The top three reasons a city’s taxi drivers lose their licences have been revealed . . . and show the majority of fleet consists of honest, hard-working drivers.
Leeds City Council has revealed that in the past four years, 86 drivers of its 6,000-strong taxi and private hire fleet have had their licences revoked, leaving them unable to earn and often having to pay to maintain their vehicles.
The Yorkshire Evening Post reports that plying for hire – where private hire drivers illegally pick up passengers in the street without a prior booking – was the main reason for bans and was responsible for 29 of the revocations. Only hackney carriages, with public hire insurance, are allowed to pick up passengers in the street or from a taxi rank without a booking.
The second biggest reason behind bans was inappropriate behaviour, with 22 drivers losing their taxi licences for a variety of unspecified incidents.
The third main reason for licences being revoked was motoring offences, which led to 20 drivers being disqualified. Although the figures do not specify the reasons, speeding is usually the main motoring offence committed by taxi and private hire drivers.
While not diminishing the significance of the bans, the good news for the taxi fleet is that the total number of drivers losing their licences represents a drop in the ocean – 1.43% – compared to almost 6,000 who comply with the laws and regulations. But it should serve as a warning that the consequences of lapses in judgement are severe, with drivers losing their livelihoods until they can get their licences back.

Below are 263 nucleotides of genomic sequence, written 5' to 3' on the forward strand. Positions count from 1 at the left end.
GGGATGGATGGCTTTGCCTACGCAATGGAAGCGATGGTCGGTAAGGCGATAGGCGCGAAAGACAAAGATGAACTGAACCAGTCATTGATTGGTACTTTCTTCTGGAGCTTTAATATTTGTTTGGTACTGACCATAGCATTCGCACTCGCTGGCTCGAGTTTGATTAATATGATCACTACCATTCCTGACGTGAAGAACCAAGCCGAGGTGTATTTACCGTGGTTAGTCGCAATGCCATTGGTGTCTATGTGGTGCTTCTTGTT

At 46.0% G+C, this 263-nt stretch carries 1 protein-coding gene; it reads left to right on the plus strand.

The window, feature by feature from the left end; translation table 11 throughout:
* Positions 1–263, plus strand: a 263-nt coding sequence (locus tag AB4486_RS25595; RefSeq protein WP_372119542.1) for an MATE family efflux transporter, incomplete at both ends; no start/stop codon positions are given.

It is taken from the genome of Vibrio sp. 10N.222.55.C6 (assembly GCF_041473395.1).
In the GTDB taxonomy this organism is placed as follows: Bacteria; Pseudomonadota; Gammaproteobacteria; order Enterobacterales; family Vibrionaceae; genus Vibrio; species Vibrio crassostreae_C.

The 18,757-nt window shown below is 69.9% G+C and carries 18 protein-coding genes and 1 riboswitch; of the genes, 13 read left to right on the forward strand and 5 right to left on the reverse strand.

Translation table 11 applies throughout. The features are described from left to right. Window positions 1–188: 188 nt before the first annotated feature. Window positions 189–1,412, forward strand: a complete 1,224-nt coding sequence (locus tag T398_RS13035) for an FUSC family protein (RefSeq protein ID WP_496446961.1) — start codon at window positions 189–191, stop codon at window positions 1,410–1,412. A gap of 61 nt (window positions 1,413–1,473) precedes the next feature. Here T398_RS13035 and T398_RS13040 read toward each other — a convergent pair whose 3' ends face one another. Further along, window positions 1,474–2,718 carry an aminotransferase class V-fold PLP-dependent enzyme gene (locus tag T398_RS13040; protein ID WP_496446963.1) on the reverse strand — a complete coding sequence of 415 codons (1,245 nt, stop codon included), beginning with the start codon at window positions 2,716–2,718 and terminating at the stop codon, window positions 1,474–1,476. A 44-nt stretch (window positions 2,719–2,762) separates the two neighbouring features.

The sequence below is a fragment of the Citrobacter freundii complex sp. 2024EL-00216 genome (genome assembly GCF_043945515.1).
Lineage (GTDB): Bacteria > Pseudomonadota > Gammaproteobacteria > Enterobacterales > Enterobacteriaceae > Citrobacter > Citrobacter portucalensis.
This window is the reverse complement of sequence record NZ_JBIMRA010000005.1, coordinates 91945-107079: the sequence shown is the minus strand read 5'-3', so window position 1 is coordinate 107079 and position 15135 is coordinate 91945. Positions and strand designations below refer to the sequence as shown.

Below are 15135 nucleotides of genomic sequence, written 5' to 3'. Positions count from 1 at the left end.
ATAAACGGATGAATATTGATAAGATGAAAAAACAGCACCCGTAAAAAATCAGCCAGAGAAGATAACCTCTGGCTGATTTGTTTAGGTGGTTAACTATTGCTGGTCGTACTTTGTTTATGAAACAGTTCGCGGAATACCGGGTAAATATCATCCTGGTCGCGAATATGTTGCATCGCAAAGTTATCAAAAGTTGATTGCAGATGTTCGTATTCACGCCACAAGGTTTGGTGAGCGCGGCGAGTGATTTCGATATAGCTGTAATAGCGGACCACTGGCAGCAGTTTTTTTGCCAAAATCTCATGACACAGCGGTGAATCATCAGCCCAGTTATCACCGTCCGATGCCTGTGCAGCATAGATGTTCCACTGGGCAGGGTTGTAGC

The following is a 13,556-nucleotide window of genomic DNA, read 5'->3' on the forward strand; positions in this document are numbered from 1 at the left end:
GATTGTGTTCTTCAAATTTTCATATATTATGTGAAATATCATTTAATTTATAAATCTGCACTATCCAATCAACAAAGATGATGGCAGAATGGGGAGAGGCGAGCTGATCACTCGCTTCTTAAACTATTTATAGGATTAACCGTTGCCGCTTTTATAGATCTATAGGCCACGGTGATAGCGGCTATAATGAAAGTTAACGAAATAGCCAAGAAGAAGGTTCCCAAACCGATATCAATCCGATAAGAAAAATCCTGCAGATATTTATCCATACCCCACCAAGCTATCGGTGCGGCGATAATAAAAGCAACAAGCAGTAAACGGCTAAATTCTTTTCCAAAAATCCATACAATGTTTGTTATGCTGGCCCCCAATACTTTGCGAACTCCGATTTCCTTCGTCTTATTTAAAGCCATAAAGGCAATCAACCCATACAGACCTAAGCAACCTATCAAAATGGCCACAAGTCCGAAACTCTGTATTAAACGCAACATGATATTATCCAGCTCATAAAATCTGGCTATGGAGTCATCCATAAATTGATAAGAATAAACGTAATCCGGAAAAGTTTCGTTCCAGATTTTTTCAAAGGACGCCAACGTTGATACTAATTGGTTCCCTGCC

And even then, they may find there are restrictions imposed on them by the licensing authority and if their ban resulted from motoring offences, they may also find that their taxi insurance premiums have increased because they are considered to be higher risk by insurers.
This means that any savings they might have made by switching to an EV or upgrading to a less-polluting vehicle may be swallowed up by higher premiums.
And in some of the worst cases, revocations may even be permanent.
Ahmad Hussain, chairman of the Leeds Private Hire Drivers Organisation, told the Yorkshire Evening Post the figures demonstrated that the trade was predominantly full of good people.
He said: “86 drivers across four years is, in the context of the whole trade, a minimal number. It proves what we’ve said all along, which is that the vast majority of drivers are decent, honest people who work hard and protect the travelling public they carry around with them. We don’t need the bad eggs.”
Mr Hussain said he hoped this would encourage the council to change its process for reviewing taxi drivers’ licences. Currently, council officers decide whether to revoke a licence based on evidence and information received.
Instead, he would like to see Leeds introduce a system adopted by other councils in which a panel of councillors makes the decision, and those involved can plead their case and offer any mitigating circumstances.
The panel format is being seen as a key move to improving relations between the council and the taxi fleet after new rules brought in last year meant that the threshold for drivers losing their licences for minor offences was reduced from 12 points to 9 points.
The LPHDO told the Yorkshire Evening Post that the change was disproportionate, given that taxi drivers spend more time on the road than the average motorist.
As well as bans for the offences and infringements already mentioned, the Yorkshire Evening Post discovered that 76 drivers had their licences suspended last year, though in nearly half of all cases that was due to medical reasons.
What do you think of the punishments handed out to taxi drivers who ignore the rules?